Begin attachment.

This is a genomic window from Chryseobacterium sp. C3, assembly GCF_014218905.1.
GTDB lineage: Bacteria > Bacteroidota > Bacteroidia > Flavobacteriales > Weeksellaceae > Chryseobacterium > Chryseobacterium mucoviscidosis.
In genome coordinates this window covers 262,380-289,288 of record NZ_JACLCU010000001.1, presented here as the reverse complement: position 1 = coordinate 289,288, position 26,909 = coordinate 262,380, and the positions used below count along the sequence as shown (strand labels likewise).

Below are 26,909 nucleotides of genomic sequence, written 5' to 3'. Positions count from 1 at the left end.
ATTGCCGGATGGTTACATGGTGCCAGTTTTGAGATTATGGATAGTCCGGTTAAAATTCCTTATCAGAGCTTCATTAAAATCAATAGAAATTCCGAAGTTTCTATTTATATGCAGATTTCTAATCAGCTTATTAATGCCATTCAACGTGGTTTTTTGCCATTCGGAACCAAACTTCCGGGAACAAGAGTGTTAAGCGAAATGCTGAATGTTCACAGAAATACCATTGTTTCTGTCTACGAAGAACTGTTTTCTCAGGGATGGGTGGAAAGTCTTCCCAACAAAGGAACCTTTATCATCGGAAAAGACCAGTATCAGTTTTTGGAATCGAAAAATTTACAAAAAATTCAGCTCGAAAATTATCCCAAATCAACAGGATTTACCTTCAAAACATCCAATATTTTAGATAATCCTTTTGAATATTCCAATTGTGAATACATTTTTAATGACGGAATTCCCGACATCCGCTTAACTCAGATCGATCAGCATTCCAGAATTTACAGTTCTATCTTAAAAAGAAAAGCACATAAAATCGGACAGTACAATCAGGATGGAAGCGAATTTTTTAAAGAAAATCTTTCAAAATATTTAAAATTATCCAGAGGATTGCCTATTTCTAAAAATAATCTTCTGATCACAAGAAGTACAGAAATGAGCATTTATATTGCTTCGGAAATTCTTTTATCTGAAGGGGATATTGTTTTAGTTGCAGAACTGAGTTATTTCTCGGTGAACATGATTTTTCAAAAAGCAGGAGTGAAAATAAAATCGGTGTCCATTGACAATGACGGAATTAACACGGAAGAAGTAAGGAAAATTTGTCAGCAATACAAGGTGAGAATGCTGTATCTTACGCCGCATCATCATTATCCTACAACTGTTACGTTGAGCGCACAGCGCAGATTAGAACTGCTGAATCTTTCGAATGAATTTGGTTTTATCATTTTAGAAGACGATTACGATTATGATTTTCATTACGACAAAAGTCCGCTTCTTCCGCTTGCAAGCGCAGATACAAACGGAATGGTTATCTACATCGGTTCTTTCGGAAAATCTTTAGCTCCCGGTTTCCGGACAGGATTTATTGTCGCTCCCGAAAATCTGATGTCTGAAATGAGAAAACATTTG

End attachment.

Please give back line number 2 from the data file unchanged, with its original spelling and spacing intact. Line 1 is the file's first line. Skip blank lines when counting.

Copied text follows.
GTDB lineage: Bacteria > Bacteroidota > Bacteroidia > Flavobacteriales > Weeksellaceae > Chryseobacterium > Chryseobacterium mucoviscidosis.